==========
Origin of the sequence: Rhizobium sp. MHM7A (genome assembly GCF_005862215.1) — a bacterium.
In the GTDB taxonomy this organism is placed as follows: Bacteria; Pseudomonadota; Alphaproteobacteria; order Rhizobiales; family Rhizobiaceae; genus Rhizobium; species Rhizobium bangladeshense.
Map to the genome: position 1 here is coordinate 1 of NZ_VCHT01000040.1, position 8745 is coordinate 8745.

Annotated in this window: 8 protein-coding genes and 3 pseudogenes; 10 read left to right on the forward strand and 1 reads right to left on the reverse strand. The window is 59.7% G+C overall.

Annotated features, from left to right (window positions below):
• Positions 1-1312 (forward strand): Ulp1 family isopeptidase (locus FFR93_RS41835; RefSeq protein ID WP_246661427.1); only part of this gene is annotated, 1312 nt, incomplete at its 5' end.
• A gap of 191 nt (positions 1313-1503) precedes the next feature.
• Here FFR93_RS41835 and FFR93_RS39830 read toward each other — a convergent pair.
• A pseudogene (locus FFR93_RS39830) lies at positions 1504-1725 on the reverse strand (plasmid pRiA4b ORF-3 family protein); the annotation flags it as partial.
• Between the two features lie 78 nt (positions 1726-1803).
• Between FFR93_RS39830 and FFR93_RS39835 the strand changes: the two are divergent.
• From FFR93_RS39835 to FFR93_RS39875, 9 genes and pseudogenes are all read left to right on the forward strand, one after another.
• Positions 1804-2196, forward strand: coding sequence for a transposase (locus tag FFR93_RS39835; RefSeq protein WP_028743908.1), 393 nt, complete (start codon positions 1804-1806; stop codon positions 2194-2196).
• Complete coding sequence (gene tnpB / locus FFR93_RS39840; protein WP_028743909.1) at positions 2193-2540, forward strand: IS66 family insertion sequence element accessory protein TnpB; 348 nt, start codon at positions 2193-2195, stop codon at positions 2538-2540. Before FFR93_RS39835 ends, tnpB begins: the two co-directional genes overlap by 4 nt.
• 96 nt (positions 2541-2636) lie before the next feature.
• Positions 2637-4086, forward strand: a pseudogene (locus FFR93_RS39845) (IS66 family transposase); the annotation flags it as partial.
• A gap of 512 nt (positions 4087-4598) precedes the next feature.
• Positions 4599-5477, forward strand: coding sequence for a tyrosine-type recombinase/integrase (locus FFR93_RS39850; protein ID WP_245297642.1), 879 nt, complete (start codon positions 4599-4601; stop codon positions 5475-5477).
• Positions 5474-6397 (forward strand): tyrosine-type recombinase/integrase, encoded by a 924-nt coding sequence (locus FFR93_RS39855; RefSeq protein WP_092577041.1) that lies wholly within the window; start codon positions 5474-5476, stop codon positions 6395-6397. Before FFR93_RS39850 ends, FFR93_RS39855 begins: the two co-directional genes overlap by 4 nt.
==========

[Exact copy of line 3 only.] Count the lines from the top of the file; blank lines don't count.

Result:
Map to the genome: position 1 here is coordinate 1 of NZ_VCHT01000040.1, position 8745 is coordinate 8745.